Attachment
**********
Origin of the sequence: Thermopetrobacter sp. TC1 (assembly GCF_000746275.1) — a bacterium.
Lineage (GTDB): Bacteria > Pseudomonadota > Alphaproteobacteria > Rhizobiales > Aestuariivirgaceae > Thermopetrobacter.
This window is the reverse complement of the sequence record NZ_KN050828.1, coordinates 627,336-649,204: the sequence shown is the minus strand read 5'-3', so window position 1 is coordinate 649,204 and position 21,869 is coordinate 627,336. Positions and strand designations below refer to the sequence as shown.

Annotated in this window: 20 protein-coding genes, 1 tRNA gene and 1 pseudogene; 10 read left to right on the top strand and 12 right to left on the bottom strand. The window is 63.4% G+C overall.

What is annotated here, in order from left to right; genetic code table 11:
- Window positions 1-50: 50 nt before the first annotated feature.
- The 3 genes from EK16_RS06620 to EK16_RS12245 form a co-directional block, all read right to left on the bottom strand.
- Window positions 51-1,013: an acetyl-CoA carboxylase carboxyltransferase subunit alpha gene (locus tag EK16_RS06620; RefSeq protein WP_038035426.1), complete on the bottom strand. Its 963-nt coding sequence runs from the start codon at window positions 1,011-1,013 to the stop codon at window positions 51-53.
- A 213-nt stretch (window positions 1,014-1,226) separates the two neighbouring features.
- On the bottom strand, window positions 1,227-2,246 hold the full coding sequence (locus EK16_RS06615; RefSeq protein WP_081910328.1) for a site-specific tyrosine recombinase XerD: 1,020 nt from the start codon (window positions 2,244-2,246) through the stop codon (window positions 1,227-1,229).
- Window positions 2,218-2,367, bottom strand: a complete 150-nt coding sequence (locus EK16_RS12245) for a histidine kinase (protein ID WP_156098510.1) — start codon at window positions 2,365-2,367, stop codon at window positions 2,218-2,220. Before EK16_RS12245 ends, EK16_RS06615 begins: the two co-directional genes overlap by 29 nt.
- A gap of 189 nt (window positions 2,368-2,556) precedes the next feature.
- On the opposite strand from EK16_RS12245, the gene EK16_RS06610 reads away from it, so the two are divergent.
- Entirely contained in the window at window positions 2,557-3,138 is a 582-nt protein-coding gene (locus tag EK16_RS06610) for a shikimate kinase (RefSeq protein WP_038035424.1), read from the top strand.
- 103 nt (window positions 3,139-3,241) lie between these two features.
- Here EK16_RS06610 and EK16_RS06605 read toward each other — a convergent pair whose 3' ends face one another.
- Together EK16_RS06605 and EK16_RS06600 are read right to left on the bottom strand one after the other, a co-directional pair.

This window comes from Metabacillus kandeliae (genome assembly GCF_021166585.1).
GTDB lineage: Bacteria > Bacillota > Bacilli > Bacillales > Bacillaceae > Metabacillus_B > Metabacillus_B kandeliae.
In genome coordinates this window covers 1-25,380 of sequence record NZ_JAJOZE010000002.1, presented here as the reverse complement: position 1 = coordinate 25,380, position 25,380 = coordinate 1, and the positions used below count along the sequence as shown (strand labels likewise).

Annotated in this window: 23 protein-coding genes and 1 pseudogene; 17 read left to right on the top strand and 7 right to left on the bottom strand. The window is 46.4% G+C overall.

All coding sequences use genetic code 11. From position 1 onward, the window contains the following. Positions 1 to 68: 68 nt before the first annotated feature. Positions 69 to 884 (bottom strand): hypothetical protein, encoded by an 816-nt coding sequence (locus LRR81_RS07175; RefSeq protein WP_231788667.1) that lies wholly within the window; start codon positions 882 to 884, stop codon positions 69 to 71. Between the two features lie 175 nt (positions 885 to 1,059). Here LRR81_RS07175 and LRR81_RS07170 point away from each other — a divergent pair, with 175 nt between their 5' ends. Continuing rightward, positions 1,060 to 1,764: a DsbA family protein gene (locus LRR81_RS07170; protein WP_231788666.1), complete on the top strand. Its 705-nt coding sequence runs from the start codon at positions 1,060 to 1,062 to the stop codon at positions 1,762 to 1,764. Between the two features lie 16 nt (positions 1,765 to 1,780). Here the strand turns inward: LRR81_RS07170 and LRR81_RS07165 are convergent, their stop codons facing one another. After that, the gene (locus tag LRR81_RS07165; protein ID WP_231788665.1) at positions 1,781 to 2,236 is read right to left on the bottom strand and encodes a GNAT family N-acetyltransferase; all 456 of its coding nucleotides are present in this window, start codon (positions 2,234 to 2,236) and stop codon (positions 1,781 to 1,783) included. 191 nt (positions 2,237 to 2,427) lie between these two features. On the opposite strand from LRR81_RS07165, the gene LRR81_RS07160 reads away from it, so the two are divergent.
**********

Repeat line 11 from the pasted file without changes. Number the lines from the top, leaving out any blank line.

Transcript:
- Window positions 2,218-2,367, bottom strand: a complete 150-nt coding sequence (locus EK16_RS12245) for a histidine kinase (protein ID WP_156098510.1) — start codon at window positions 2,365-2,367, stop codon at window positions 2,218-2,220. Before EK16_RS12245 ends, EK16_RS06615 begins: the two co-directional genes overlap by 29 nt.